# 3. Poisson solver with background charges

## 3.1. Requirements

• Gmsh

### 3.1.2. Geometry file

• qtcad/examples/tutorials/meshes/gaafet_background_charges.geo

### 3.1.3. Python script

• qtcad/examples/tutorials/background_charges.py

## 3.2. Briefing

In this tutorial, we explain how to solve Poisson’s equation in the presence of user-defined background charges.

We consider the same GAAFET as in the previous two tutorials, namely, Poisson and Schrödinger simulation of a GAAFET and Poisson solver with adaptive meshing. We again consider cryogenic temperature, at which convergence is challenging, and thus use adaptive meshing exactly as in the previous tutorial.

However, compared with previous tutorials, we consider the effect of parasitic background charges that are manually added in two ways.

1. We add a constant negative surface charge density at the interface between the channel and the surrounding oxide.

2. We add a constant Gaussian-shaped volume charge density distribution inside this same oxide, exactly halfway through the channel length.

The first background charge model may be used to model ensembles of charge traps that often form at interfaces between semiconductors and oxides. The second background charge model may be used to model an individual charge trap, for example at a dopant. Here, we use a Gaussian function for the volume charge density, but any other function of Cartesian coordinates $$x$$, $$y$$, and $$z$$ may likewise be used.

## 3.3. Geometry file

As before, the initial mesh is generated from a geometry file qtcad/examples/tutorials/meshes/gaafet_background_charges.geo by running Gmsh with

gmsh gaafet_background_charges.geo


As in Poisson solver with adaptive meshing, this will produce both .msh and .geo_unrolled files, as required by the adaptive-mesh Poisson solver for geometries produced using the built-in Gmsh geometry kernel.

As will be seen below, an additional Gmsh physical surface is needed in comparison with the previous tutorials. This additional physical surface corresponds to the interface between the intrinisic silicon channel and the surrounding oxide, where we wish to introduce a background surface charge density. Thanks to the simple geometry of the GAAFET device, it is straightforward to identify and label this surface directly within the Gmsh script. In more complicated cases, it may be easier to enter the Gmsh GUI, perform any clipping that may be required for the relevant elementary surfaces to become visible, and click on them to define the physical surface bearing the surface charge to be defined in QTCAD.

## 3.4. Setting up the device and the Poisson solver

### 3.4.1. Header and input parameters

The header and input parameters are almost the same as in the previous tutorial

import pathlib
import numpy as np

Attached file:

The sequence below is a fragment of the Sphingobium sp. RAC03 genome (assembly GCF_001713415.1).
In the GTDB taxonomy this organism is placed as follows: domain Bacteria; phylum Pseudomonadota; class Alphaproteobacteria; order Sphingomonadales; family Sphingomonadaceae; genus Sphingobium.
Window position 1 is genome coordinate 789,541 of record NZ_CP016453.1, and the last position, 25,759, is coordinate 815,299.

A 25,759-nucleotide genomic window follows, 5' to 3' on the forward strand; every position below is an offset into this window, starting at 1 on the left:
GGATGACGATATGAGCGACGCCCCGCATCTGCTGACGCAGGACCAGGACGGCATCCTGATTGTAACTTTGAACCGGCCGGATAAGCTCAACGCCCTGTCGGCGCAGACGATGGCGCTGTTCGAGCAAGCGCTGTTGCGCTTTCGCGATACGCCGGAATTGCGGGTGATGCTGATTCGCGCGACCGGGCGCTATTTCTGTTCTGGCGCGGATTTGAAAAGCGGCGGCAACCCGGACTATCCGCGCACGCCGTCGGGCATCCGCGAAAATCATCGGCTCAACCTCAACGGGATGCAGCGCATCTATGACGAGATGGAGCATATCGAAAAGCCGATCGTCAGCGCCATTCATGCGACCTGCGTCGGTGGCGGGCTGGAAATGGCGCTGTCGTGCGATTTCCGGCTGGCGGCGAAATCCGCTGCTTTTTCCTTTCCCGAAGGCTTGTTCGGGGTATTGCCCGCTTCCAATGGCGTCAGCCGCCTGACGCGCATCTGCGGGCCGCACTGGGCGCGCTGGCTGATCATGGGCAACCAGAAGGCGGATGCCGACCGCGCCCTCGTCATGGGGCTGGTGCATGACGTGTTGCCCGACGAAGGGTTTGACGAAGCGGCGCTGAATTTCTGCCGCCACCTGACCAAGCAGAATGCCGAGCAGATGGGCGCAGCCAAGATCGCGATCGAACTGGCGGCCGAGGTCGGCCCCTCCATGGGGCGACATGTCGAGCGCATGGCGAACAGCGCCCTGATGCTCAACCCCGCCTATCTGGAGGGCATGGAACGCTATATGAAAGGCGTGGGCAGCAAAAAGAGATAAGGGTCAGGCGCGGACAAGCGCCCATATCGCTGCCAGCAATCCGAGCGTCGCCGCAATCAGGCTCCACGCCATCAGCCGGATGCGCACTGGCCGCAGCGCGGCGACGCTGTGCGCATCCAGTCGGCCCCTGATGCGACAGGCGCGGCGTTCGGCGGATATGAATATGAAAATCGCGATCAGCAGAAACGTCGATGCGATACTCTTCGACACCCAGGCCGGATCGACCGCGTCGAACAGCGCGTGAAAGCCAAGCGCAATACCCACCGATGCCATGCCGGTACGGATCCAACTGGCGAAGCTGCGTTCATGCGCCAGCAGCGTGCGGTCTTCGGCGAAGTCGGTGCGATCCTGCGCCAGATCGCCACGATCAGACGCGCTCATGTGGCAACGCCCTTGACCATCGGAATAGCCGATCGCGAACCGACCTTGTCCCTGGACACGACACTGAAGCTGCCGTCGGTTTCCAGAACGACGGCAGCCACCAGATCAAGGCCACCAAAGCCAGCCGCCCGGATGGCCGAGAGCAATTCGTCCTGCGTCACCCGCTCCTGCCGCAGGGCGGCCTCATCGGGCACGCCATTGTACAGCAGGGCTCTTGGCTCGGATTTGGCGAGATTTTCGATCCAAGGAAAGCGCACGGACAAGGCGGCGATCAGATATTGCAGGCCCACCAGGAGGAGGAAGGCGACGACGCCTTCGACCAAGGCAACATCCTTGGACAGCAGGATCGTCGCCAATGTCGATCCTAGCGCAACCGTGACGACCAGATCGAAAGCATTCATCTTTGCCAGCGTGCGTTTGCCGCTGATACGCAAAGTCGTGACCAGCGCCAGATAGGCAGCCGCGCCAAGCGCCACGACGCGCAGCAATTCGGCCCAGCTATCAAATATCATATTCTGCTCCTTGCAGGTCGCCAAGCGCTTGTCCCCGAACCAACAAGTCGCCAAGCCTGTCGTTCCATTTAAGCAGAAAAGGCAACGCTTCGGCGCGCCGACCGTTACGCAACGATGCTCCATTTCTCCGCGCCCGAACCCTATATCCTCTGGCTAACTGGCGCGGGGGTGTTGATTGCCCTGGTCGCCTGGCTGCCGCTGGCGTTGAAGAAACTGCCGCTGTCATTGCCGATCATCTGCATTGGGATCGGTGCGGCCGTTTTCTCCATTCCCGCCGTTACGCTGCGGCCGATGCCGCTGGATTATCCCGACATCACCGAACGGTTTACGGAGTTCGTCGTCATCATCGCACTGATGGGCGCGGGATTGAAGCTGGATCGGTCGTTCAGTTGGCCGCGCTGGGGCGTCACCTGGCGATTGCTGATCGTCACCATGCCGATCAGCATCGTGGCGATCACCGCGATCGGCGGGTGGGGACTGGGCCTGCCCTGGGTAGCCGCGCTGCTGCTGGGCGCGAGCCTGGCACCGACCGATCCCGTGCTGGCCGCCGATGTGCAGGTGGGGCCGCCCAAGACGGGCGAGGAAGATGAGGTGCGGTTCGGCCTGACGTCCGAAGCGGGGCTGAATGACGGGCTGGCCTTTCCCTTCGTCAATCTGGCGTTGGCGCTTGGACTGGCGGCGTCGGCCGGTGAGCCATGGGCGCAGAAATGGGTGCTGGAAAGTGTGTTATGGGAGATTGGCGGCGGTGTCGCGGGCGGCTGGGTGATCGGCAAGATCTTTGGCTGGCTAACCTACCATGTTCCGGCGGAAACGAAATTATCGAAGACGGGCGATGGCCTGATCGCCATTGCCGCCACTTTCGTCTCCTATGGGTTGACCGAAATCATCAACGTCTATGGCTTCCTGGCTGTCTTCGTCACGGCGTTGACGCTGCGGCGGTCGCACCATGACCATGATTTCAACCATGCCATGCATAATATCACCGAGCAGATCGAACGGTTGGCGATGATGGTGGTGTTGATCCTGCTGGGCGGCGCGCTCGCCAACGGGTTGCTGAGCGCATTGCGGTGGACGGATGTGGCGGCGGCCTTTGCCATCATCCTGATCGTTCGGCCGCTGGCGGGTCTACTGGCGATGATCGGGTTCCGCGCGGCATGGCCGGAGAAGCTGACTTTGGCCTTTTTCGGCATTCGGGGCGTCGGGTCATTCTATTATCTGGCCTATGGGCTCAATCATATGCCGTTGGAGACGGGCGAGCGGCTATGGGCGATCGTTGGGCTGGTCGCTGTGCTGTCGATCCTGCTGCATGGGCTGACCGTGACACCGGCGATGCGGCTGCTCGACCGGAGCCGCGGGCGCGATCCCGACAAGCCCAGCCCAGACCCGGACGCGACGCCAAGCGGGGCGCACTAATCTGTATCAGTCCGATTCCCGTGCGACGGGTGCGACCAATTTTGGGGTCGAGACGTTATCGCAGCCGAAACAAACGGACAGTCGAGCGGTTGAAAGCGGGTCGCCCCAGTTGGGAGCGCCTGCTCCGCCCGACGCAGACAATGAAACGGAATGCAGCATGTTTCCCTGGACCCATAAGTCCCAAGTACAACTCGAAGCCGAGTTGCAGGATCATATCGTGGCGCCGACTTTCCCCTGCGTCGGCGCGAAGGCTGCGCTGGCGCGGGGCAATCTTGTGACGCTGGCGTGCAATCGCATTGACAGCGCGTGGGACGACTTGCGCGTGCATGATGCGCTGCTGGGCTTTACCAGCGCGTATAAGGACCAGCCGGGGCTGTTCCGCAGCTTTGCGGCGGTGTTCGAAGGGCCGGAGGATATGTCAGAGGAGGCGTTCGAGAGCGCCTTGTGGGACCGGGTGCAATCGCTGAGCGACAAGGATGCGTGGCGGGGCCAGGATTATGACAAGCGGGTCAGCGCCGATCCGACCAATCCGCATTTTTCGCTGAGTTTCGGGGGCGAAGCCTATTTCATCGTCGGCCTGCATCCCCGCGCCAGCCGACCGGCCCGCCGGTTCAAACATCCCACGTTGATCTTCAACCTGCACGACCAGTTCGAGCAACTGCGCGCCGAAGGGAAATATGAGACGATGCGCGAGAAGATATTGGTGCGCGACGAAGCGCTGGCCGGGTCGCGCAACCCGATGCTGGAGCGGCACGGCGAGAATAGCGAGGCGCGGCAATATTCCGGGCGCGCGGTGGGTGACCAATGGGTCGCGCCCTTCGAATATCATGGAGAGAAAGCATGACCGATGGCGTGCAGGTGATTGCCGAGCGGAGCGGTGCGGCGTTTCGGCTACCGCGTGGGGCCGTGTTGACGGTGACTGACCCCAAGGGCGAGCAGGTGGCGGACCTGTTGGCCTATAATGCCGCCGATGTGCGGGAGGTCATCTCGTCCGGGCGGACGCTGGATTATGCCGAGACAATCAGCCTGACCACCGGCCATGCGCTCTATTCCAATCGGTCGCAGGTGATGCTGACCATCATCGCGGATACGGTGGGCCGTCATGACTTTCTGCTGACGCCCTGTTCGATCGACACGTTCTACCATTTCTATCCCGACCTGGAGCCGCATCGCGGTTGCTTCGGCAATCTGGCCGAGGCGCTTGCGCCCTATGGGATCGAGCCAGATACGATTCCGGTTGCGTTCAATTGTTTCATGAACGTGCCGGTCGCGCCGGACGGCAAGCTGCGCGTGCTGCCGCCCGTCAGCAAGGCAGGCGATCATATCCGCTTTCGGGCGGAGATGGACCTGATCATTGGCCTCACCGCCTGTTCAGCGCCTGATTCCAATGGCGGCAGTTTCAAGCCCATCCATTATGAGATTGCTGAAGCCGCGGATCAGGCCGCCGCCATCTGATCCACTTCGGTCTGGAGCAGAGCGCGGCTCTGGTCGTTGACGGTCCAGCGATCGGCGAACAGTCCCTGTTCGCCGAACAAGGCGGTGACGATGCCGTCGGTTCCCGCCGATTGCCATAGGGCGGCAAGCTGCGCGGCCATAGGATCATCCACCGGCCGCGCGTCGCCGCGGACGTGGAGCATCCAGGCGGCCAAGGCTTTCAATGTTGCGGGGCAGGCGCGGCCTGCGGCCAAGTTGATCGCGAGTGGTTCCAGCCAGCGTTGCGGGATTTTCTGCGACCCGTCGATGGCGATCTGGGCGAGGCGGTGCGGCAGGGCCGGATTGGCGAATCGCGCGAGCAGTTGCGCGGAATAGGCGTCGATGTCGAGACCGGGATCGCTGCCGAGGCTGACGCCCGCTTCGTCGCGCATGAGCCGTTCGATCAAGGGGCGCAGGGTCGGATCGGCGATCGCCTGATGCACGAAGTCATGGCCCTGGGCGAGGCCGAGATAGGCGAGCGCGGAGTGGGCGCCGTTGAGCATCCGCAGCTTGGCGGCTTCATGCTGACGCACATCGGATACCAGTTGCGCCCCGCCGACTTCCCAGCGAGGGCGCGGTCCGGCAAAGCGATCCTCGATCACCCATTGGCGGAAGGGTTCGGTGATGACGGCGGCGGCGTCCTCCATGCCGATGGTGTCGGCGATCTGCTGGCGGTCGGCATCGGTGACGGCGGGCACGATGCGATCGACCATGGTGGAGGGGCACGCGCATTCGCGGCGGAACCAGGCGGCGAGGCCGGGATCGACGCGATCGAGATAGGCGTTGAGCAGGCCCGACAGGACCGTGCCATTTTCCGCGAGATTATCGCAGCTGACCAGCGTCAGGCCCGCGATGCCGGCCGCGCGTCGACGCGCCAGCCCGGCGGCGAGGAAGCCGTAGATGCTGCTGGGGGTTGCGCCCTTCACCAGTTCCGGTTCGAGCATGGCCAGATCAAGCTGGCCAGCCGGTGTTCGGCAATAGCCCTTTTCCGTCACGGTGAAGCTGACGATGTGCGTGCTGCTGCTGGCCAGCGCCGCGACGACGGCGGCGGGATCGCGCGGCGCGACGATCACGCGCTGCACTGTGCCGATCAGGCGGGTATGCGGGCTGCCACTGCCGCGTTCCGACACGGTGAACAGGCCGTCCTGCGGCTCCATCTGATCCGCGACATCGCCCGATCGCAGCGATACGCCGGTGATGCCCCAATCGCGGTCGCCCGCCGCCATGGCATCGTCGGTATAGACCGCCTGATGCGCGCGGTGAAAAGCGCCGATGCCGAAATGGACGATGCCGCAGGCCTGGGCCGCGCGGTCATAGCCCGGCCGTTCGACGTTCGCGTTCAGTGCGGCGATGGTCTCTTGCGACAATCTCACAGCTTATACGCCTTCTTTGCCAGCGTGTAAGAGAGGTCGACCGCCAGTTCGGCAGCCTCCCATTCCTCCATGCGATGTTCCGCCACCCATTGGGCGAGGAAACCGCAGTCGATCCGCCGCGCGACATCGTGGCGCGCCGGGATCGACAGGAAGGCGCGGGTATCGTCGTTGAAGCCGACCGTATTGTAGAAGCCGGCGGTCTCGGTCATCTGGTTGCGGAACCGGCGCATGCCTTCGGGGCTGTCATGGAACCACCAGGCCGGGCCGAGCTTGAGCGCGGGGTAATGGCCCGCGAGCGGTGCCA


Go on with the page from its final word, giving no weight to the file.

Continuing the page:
from copy import deepcopy
from matplotlib import pyplot as plt

from qtcad.device import constants as ct
from qtcad.device import materials as mt


The only difference is that we import the following additional standard Python packages:

• pathlib,

• numpy,

• pyplot,

along with the deepcopy function of the copy package.

We next define geometry parameters exactly as in the previous tutorial.

# Define some device parameters
Vgs = 2.0                               # Gate-source bias
Ew = mt.Si.chi + mt.Si.Eg/2 # Metal work function
Ltot = 20e-9 # Device height in m


The next step is to define parameters of the background charge densities.

# Background charge parameters
surf_charge_dnsty = -ct.e*5e17    # Surface charge density in C/m^2
vol_charge = -5*ct.e  # Total charge in background volume charge density in C
vol_charge_spread = 1e-9    # Standard deviation of Gaussian charge density in m


Finally, we define paths to the mesh and raw geometry files.

# Paths to mesh file and output files
script_dir = pathlib.Path(__file__).parent.resolve()
path_mesh = script_dir / "meshes" / "gaafet_background_charges.msh"
path_geo = script_dir / "meshes" / "gaafet_background_charges.geo_unrolled"


We load the mesh and define the device exactly as in the previous tutorial.

# Load the mesh
scaling = 1e-9
mesh = Mesh(scaling, str(path_mesh))

# Create device and set temperature to 10 mK
dvc = Device(mesh, conf_carriers="e")
dvc.set_temperature(10e-3)

# Create regions first. The last added region takes priority for
# nodes that are shared by multiple regions.
# Make sure each nodes is assigned to a region, otherwise default
# (silicon) parameters are used
dvc.new_region('channel_ox',mt.SiO2)
dvc.new_region('source_ox',mt.SiO2)
dvc.new_region('drain_ox',mt.SiO2)
dvc.new_region('channel', mt.Si)
dvc.new_region('source', mt.Si, pdoping=5e20*1e6, ndoping=0)
dvc.new_region('drain', mt.Si, pdoping=5e20*1e6, ndoping=0)

# Then create boundaries
dvc.new_ohmic_bnd('source_bnd')
dvc.new_ohmic_bnd('drain_bnd')
dvc.new_gate_bnd('gate_bnd',Vgs,Ew)


However, here, we use deepcopy to create a copy of this initial device, in which no background charge has been defined yet.

# Keep a copy of the device in which no background charge is used
dvc_no_charge = deepcopy(dvc)


This copy will be used later as a reference to analyze the impact of the background charges.

### 3.4.3. Setting up the background charge densities

We first add a (uniform) surface charge density at the interface between the intrinisic channel and the surrounding oxide. This is done with the method set_surf_charge_density of the Device class.